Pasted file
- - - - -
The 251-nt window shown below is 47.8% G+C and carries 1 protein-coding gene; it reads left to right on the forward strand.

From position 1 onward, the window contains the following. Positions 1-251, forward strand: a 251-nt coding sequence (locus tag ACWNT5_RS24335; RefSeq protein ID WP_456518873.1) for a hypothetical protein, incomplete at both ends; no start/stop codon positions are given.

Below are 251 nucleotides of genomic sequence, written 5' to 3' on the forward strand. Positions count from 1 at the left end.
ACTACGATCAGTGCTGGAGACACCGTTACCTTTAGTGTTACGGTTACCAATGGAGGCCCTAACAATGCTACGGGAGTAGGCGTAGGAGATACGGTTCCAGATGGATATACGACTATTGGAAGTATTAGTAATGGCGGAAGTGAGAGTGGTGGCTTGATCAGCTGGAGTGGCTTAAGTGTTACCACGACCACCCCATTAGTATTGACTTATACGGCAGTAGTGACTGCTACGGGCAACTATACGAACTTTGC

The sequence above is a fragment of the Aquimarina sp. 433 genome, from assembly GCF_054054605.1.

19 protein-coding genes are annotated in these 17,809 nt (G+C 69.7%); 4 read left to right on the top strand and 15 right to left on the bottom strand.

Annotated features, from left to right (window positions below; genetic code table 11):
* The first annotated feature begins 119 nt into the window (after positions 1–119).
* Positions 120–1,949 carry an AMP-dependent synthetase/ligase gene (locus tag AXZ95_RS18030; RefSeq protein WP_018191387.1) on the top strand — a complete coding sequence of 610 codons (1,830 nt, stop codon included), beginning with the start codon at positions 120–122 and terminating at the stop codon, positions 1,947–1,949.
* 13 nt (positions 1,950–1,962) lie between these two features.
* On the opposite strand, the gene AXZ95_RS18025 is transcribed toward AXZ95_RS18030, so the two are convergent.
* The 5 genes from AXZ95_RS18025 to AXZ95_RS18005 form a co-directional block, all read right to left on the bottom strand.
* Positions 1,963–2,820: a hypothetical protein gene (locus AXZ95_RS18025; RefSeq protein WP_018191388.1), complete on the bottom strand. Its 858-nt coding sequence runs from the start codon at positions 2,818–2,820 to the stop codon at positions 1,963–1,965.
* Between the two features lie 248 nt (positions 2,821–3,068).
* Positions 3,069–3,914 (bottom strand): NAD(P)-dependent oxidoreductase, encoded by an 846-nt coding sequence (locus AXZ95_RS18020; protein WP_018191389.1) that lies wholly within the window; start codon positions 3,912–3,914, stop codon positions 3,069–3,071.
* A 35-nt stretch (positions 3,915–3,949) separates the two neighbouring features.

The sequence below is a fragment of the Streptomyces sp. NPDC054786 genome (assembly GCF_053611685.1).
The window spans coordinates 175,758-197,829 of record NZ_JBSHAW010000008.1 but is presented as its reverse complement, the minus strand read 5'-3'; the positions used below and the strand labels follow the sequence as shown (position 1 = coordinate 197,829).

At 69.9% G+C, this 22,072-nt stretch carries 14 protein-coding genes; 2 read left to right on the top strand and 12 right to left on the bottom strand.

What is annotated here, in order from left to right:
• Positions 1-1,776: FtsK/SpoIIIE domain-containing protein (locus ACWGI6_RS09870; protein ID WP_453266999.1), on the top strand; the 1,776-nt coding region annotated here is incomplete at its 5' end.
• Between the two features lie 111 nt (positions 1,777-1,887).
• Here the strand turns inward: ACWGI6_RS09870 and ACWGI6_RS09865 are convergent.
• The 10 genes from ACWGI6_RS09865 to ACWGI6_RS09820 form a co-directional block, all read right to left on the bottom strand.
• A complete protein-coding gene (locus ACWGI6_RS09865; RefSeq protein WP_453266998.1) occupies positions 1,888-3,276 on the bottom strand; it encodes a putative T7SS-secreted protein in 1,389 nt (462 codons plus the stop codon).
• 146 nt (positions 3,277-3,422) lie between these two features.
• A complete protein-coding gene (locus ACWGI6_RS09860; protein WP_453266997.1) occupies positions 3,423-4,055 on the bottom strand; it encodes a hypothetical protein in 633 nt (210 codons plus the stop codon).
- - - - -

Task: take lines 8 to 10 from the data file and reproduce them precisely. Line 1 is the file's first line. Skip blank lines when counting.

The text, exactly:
* The first annotated feature begins 119 nt into the window (after positions 1–119).
* Positions 120–1,949 carry an AMP-dependent synthetase/ligase gene (locus tag AXZ95_RS18030; RefSeq protein WP_018191387.1) on the top strand — a complete coding sequence of 610 codons (1,830 nt, stop codon included), beginning with the start codon at positions 120–122 and terminating at the stop codon, positions 1,947–1,949.
* 13 nt (positions 1,950–1,962) lie between these two features.